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Salt Lake City bluegrass comes to Durango

Many bluegrass bands are born from a bluegrass pick. It’s a story this column has referenced in the past: the “pick” being an informal collection of musicians playing an even less formal concert, happening perhaps in the parking lot or campground of a festival, a buskers space on a street-corner or a backyard or porch at all hours of the morning or night.

If music is a language, then the language of bluegrass picking circles is a more specialized dialect, spoken by musicians familiar with the bluegrass and folk music canon who are able to converse/play with others familiar with the lingo/songs.

One such band are The Pickpockets, a Salt Lake City quintet playing in Friday in Durango along with local bands The Robin Davis Duo, and High Country Hustle.

If you go

WHAT: Bluegrass and Newgrass with High Country Hustle, Pickpockets, Robin Davis Duo.

WHEN: 7 p.m. Friday.

WHERE: Animas City Theatre, 128 E. College Drive.


MORE INFORMATION: Visit www.animascitytheatre.com.

“We all met at a local bluegrass jam that used to happen on a Tuesday night here in Salt Lake City,” said guitar player David Almanzar. “We started jamming together, I think, in winter 2019 and had our first shows as a band in that spring and summer, and we finalized our lineup that fall. We’ve been performing as our current lineup since.”

One of the appealing aspects of this type of music is the community. There’s no phoning it in for bluegrass musicians and festival fans, as most involved are in the scene whole hog, usually bringing a love of other styles of music with them, thus diversifying the genre.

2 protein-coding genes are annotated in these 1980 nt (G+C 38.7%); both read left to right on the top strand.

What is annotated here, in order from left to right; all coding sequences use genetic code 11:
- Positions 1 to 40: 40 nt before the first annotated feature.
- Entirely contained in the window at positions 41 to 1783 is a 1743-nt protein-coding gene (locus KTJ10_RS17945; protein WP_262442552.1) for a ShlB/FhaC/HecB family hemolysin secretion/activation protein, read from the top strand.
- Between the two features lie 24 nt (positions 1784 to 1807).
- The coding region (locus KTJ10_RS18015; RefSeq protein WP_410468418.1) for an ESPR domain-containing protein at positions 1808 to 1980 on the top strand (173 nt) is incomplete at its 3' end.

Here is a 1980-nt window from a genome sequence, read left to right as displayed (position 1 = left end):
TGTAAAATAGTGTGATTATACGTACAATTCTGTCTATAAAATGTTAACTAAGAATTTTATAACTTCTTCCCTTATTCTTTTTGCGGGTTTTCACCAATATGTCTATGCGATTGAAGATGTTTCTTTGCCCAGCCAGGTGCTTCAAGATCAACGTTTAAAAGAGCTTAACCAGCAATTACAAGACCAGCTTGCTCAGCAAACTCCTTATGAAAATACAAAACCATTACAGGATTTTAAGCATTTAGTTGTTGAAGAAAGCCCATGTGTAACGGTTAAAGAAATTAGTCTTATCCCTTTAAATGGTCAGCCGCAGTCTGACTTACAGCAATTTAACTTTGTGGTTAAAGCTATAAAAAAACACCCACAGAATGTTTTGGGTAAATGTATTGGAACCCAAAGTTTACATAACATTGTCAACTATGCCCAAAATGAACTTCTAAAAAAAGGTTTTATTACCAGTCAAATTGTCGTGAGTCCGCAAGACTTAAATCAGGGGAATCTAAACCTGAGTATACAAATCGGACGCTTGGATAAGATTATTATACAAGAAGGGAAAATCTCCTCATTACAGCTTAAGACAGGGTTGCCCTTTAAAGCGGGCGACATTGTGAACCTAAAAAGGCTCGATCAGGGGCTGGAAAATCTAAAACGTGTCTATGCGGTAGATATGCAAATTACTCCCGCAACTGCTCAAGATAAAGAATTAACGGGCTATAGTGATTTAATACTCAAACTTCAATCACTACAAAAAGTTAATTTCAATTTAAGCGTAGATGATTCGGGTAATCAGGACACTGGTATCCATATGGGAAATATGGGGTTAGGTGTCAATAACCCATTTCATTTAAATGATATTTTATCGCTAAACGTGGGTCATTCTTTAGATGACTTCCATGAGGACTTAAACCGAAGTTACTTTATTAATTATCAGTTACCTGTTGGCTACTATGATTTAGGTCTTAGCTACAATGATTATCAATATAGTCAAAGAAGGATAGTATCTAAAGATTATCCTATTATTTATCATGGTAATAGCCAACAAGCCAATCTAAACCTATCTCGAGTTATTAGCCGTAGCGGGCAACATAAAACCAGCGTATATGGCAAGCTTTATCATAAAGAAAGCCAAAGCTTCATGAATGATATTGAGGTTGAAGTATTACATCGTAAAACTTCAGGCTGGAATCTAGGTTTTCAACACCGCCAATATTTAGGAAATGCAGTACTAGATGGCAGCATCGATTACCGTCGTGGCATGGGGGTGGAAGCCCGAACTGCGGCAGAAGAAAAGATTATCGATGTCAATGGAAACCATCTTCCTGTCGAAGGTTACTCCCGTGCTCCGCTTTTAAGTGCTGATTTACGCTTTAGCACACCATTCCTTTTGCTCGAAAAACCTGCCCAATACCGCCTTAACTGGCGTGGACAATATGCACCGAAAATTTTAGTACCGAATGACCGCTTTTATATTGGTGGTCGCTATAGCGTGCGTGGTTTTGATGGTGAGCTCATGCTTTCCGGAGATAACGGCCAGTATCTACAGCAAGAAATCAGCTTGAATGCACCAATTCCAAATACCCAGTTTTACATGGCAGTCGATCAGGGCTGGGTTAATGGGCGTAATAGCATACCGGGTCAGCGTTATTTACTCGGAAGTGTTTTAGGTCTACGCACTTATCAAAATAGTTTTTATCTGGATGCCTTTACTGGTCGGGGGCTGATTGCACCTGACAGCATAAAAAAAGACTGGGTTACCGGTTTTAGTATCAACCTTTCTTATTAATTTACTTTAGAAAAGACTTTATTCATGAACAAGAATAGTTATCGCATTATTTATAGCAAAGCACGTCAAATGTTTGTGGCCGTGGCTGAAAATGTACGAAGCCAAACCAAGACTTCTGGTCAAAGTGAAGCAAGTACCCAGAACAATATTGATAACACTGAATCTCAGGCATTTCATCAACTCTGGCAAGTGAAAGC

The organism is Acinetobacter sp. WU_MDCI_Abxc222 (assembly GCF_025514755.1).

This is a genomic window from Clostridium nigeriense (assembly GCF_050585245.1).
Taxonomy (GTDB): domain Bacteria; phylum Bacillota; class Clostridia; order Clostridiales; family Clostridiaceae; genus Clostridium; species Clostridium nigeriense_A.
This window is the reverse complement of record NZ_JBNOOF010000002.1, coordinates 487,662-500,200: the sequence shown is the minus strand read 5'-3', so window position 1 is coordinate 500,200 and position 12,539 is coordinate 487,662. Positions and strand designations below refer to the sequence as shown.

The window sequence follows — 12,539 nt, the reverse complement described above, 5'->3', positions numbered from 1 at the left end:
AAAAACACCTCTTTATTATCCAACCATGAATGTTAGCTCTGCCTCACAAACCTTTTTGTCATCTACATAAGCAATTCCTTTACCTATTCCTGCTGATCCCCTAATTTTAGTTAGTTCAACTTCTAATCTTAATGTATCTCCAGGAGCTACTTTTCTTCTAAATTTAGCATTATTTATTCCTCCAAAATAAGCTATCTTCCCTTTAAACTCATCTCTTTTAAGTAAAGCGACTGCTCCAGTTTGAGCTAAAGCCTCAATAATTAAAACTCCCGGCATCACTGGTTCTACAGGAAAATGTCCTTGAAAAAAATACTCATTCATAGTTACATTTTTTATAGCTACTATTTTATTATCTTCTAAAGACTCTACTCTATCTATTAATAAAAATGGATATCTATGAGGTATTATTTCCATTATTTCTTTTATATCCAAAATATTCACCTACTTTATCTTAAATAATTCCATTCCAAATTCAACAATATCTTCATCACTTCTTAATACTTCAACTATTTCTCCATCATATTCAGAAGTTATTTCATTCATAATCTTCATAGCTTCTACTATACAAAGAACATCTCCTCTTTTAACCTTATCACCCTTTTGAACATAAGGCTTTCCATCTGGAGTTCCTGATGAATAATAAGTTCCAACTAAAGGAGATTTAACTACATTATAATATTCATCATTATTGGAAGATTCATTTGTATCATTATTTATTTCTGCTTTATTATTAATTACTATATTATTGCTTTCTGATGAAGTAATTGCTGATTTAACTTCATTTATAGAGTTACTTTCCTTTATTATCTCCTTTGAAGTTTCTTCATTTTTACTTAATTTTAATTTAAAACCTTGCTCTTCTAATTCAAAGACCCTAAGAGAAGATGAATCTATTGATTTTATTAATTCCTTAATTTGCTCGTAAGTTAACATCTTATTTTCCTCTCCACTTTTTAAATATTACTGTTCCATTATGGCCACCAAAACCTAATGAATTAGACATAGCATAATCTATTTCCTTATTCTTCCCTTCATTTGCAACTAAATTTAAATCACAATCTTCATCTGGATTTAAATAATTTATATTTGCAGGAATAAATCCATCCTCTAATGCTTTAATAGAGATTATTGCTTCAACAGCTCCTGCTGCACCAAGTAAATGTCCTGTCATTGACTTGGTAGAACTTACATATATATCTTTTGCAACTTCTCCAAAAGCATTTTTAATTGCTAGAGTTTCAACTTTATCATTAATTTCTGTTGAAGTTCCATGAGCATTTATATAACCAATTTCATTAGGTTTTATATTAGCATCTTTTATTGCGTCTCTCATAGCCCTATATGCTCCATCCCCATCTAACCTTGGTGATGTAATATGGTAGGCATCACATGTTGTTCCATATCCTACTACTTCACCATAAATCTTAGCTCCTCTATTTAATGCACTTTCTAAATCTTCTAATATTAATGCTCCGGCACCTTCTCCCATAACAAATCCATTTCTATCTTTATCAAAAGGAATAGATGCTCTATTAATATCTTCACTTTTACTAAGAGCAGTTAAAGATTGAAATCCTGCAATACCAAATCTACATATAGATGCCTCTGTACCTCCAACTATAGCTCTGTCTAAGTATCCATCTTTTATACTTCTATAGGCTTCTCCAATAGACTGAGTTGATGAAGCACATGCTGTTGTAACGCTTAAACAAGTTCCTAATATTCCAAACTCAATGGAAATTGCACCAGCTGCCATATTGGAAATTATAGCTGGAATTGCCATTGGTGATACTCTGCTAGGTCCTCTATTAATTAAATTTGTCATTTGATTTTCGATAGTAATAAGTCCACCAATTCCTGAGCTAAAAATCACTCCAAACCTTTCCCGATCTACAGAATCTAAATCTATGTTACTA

“I think getting exposed to the community, making it out to Telluride (Bluegrass Festival), starting to hear more bluegrass and starting to hear more newgrass and how the genre was evolving, it really kind of allowed me to take a lot of my musical interests and put them into bluegrass in a way that I think really makes a cool sound, and I think we’re all doing stuff like that,” Almanzar said. “We all love bluegrass, and we all grew up listening to different things and being able to take all of that, make bluegrass music but then put our own spin to it has been something that’s been really fun.”

That “spin” for The Pickpockets helps the band drift. Upon listening, you’ll hear a 1970s, Laurel Canyon vibe as well as rootsy-funk via an electric guitar. It’s those sounds that push the band into new-grass territory, which ultimately is a road that leads back to Bill Monroe.

“With newgrass there’s a tendency to jam, and we tend to fall into that quite a bit,” Almanzar said. “Our fiddle player is inspired by that old-school, traditional bluegrass, and he brings those elements, whereas you might hear that the songwriting that’s done by our mandolin player, he kind of brings the other songs that incorporate all these other influences. I think we try and honor the tradition of bluegrass, and how we layer all the instruments together. But we try and bring our newfangled songwriting and new ideas into the genre.”

Bluegrass communities are similar everywhere, whether it be states in the South, the mid-Atlantic, or anything West of the Mississippi River. These communities have musicians who want to pick; while it’s arguable that rock musicians may not want to play another dozen or so songs in someone’s backyard post show, bluegrass musicians will. It’s a scene that could very well unfold post-Durango show.

“We played a show with a band in Montana a couple months ago and we did just that. We finished the show, it was midnight, we walked off-stage, and everyone said, ‘who wants to pick?’ We played until about three in the morning, just trading tunes,” Almanzar said. “It’s just awesome. Where else can you do that?”

Bryant Liggett is a freelance writer and KDUR station manager. Reach him at liggett_b@fortlewis.edu.